Magnencij Rabani Mauri De Laudib[us] sancte Crucis opus. erudcione versu prosaq[ue] mirificum. Edited by Jacobus Wimpheling. Phorçheim. [Pforzheim : In ædibus Thom[ae] Anshelmi., 1503.
This is a sixteen century edition of De Laudibus Sancte Crucis (In Praise of the Holy Cross). It is the work of Hrabanus Maurus (b. 780/781, d. 856), one of the greatest teachers and scholars of the Carolingian age. Maurus became known as the preceptor Germaniae (Teacher of Germany) and was in charge of the imperial abbey school of Fulda, in central Germany, and was later archbishop of Mainz. While in Fulda he composed this poem. The elaborate work comprises a set of verses where the words both embody and celebrate the cross, drawing on an antique tradition of arranging words and phrases within figures. It is one of the earliest books printed at Pforzheim and earliest examples of figurative poetry (carmina figurata). It includes preliminary verses by Sebastian Brant, Wimpheling, Johann Reuchlin and Georg Simler and Joannes Tritemius.
ChanceryFolio 31 x 21cm. signatures: Aa6 Bb4 a-k6; A, B6 C4. [Complete] Types 3:109R, 4:180G; 40 lines of transcribed verse + headline, 40 lines of commentary + headline, red and black printing throughout, calligraphic woodcut initial (Proctor, fig. 24) M on title page, woodcut initials printed in red, and a figured prefatory poem, 28 carmina figurata, the first entirely xylographic, the remaining poems combining printed and xylographic letters with the versus intexti printed in red (except fig. xvi), enclosed by either woodcut figures (of the emperor, Christ, the Evangelists, Cherubim, etc.) printed in black or by Christian symbols and characters, most defined by metal rules in red.
This copy is bound in a quarter bound vellum spine over a 15th century printed leaf of a part of Luke from a Latin Vulgate Bible over boards with central gilt arms of Signet Library to covers, Provenance: Signet Library (gilt arms to covers); and then Alan G. Thomas. The text is divided in two books. The first, preceded by some poems praising the author of the book, consists of figures-poems typed out on the opposite page of the illustrations with following comment and explanation. The second part consists of remarks on each figure. In this copy the final 3 signatures (part II) were supplied from another copy.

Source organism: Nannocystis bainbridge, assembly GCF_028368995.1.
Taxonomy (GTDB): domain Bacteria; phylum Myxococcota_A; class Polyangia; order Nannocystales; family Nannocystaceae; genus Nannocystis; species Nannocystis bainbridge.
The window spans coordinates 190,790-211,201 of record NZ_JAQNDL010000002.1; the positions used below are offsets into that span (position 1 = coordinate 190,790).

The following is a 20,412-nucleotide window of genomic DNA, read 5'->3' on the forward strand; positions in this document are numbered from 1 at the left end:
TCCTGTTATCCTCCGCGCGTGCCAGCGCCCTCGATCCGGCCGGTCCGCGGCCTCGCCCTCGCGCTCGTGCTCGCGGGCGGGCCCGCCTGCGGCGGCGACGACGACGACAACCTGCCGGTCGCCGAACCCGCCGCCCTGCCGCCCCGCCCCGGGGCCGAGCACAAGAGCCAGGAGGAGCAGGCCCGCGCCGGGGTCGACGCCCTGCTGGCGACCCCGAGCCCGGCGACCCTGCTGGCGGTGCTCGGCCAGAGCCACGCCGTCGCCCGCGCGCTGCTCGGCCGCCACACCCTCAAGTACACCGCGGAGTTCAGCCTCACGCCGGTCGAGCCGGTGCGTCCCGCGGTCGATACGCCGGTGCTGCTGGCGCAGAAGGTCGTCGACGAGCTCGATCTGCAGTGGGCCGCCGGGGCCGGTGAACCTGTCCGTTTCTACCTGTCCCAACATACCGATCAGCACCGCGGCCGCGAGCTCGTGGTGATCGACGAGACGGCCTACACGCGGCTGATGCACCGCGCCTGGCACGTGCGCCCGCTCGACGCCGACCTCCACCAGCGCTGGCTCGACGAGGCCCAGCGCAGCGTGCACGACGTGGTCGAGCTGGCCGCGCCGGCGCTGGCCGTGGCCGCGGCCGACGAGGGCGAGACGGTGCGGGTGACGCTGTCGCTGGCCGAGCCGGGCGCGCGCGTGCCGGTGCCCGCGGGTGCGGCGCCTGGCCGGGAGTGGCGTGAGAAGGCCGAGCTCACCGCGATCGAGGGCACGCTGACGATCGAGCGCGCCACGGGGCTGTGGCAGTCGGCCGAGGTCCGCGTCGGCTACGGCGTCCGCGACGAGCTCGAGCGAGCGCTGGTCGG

Johnson, Samuel. A Dictionary of the English Language: in Which The Words are Deduced From Their Originals. Illustrated in Their Different Significations by Examples From the Best Writers, To Which Are Prefixed, A History of the Language and An English Grammar. Published by For W. Strahan for J. & P. Knapton, T. & T. Longman, C. Hitch & L. Hawes, A. Millar, and R. & J. Dodsley, London, 1755.
“Samuel Johnson’s Dictionary of the English Language was first published in 1755, the dictionary took just over eight years to compile, required six helpers and listed 40,000 words. Each word was defined in detail, the definitions illustrated with quotations covering every branch of learning. It was a huge scholarly achievement, a more extensive and complex dictionary than any of its predecessors.
In all, there are over 114,000 quotations in the dictionary. Johnson was the first English lexicographer to use citations in this way, a method that greatly influenced the style of future dictionaries. He had scoured books stretching back to the 16th century, often quoting from those thought to be ‘great works’, such as poems by Milton or plays by Shakespeare. Therefore the quotations reflect his own distinct literary taste and political views. And yet, if Johnson didn’t like a quotation, or if a phrase didn’t convey the exact meaning he required, he did not hesitate to chop, twist around, or rewrite a few words – Johnson famously scribbled all over his books, underlining, highlighting, altering and correcting…